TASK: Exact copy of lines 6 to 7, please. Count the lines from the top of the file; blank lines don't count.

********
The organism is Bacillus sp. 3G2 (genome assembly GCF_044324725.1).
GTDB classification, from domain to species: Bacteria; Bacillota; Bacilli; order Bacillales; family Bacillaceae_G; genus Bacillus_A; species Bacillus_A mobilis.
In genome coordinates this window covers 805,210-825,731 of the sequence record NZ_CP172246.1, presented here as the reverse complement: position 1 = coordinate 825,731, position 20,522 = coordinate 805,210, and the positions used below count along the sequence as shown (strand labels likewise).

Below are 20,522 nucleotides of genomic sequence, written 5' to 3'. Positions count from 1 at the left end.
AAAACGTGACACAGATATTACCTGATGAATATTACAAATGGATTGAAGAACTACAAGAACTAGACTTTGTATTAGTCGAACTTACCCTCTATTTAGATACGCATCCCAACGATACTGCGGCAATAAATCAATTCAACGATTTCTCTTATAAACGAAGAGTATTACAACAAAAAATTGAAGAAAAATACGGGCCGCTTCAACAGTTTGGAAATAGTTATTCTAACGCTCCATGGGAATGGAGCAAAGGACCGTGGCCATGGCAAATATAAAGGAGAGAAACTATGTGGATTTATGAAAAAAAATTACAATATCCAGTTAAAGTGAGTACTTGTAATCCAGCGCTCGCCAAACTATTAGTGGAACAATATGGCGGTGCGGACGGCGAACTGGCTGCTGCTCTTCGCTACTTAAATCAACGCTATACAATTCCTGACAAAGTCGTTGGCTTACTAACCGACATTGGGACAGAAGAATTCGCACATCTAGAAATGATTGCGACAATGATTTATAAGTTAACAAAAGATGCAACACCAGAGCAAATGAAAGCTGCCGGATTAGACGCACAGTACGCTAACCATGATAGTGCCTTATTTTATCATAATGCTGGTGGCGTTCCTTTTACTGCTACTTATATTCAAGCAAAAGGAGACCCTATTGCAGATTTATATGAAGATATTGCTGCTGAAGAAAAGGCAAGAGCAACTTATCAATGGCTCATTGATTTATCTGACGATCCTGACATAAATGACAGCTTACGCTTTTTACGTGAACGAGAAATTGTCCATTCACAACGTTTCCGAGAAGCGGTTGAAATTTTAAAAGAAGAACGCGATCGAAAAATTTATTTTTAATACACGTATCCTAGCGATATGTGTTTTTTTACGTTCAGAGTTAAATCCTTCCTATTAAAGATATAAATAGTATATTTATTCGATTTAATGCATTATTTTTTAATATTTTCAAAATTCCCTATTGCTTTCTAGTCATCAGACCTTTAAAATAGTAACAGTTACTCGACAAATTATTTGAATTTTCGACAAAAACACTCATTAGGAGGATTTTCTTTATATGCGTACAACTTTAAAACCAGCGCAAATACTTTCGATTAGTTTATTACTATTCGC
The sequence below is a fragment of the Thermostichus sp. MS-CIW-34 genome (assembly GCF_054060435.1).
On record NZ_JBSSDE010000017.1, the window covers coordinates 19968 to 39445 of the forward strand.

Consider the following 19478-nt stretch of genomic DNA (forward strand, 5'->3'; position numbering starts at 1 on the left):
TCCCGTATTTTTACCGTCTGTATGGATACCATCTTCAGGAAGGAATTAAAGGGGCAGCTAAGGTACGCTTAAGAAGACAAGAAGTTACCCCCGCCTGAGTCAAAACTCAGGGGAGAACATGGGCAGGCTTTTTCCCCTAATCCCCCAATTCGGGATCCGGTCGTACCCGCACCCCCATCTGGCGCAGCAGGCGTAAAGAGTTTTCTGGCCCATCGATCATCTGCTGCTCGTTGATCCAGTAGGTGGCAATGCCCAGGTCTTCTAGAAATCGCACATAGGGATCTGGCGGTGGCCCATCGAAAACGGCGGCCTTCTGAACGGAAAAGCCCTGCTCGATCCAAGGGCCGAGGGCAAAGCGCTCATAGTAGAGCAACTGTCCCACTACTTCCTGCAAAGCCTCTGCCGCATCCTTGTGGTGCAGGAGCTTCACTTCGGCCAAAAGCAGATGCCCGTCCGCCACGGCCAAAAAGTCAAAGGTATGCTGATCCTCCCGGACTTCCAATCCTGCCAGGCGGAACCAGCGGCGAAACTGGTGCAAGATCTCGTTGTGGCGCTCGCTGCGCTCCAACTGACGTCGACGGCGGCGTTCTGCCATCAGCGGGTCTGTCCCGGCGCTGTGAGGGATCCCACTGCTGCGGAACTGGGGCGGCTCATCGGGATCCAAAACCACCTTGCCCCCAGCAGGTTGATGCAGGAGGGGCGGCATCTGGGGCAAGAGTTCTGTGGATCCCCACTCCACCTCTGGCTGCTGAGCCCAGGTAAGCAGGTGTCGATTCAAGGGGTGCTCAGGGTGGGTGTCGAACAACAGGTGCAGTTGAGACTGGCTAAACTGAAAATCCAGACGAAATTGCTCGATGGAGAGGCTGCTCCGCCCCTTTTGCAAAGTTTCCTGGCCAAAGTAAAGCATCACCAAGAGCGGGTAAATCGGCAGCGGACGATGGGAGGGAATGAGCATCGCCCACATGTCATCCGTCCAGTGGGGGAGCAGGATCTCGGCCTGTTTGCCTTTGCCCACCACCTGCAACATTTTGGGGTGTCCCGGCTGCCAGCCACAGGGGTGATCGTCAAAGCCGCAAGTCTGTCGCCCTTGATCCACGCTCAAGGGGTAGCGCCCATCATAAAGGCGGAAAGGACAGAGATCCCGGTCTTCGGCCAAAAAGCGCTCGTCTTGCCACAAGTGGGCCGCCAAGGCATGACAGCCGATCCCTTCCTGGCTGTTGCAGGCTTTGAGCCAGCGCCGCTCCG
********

The sequence below is a fragment of the Thermostichus sp. MS-CIW-34 genome (assembly GCF_054060435.1).
On record NZ_JBSSDE010000017.1, the window covers coordinates 19968 to 39445 of the forward strand.